How To Add HTML To A WordPress Post

The original design of WordPress was for posts and pages with text and image-based content. It didn't really envision that people would want to create complex HTML inside their content. Of course, we have the "Text" or "HTML" tab into which we can directly write HTML code, but it isn't ideal.

For one thing, the WordPress editor makes its own changes to code before generating the page. This often has unintended side effects like an extra <p> tag somewhere that can mess things up. Second, it usually doesn't render properly in the visual editor so it's distracting while writing. And third, your code formatting and other elements can vanish when switching between the visual editor and the text editor.

In this tutorial, I'll show you how to smoothly insert any HTML code into a WordPress post so that it displays exactly as intended. But first, an example.

Example of HTML Code Gone Wrong

Let's say I want to display a box with a border and two lines inside it with HTML. Here's the code:

<div style="
    border: solid;
">
<div>This is some text</div>
<div>This is another line of text</div>
</div>

I can insert it into a WordPress page via the "Text" editor like this:

Inserting HTML Into the WordPress Editor

Unfortunately, the page doesn't render quite as intended. Here's the output.

Additional Elements are Inserted by WordPress

You can see in the screenshot, that WordPress inserts an additional "<p></p>" tag between two divs that wasn't there in the original code. It might not look like much, but it changes the final look of the box entirely. Similarly, you can't predict where WordPress will mess around with your code.

Moral of the story: Don't paste HTML snippets into the post editor.

Solution: Create and Use a Shortcode Instead

One of my earlier tutorials was about how to insert a shortcode into WordPress. That's what we're going to use here. It involves inserting custom code into your functions.php file or a custom PHP plugin. For the HTML snippet above, here is the code we're going to use:

function html_func( $atts, $content = null) {

    $html_code = <<<EOT
<div style="
    border: solid;
">
<div>This is some text</div>
<div>This is another line of text</div>
</div>
EOT;
return $html_code;
}
add_shortcode( 'html', 'html_func' );

Replace the section in bold with your snippet. A warning. Make sure you don't change the indentation of the last "EOT;" statement. The standards require it to be on its own line with nothing else - no tabs or spaces.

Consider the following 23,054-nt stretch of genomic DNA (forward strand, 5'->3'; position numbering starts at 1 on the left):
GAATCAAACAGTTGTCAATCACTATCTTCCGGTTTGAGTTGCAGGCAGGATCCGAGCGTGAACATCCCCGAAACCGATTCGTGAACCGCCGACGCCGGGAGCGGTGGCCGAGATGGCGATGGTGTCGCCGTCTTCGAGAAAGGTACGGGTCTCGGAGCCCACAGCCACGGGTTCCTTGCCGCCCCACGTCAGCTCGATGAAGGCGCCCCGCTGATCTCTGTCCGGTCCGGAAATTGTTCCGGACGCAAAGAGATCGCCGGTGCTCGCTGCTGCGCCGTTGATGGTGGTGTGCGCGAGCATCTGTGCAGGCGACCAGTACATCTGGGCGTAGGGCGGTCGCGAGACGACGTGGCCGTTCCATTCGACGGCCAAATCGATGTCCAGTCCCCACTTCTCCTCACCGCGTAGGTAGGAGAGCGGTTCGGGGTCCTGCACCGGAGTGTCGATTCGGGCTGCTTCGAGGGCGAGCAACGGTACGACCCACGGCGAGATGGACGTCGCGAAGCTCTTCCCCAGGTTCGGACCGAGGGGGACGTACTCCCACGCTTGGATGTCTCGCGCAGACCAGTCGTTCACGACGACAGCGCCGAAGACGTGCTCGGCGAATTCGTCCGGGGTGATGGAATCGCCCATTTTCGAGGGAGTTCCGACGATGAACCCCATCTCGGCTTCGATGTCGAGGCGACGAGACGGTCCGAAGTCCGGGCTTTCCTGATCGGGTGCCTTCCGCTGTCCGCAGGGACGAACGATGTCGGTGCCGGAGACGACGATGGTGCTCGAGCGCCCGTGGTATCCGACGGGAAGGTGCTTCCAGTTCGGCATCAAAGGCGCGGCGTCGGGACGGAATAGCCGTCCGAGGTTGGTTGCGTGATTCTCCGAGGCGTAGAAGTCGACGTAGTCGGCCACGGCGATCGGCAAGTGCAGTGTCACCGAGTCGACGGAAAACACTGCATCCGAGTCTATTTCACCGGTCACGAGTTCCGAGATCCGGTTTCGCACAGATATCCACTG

This creates a new shortcode called "html", and we use it in the WordPress editor like this:

Using the Shortcode

Which creates the following output:

Exactly as Inserted

As you can see, the additional paragraph "p" tag between the div elements has vanished and the code renders exactly as expected! Using a shortcode like this is the ideal way to place custom graphics or HTML snippets into WordPress.

Adding Parameters to the Shortcode

If you need to customize the HTML for a given page, we can use attributes as parameters as explained in the shortcode tutorial. For example, say we want to change the first and second lines in the HTML. We change the code to this:

function html_func( $atts, $content = null) {

  $atts = shortcode_atts( array(
		'first_line' => 'Sample first line',
		'second_line' => 'Sample second line'
	), $atts, html);
	
	$first_line = $atts["first_line"];
	$second_line = $atts["second_line"];

    $html_code = <<<EOT
<div style="
    border: solid;
">
<div>$first_line</div>
<div>$second_line</div>
</div>
EOT;
return $html_code;
}
add_shortcode( 'html', 'html_func' );

And now, pass the first and second lines as an argument:

[html first_line = "This is the first line" second_line="This is the second line"]

And this gives us the following output:

Insert an HTML Design in WordPress

As you can see, we've managed to customize the output. So you can reuse this design over and over in your pages and still customize them depending on the situation!

Now you can insert any kind of HTML design in WordPress without worrying about reusability or breaking it!

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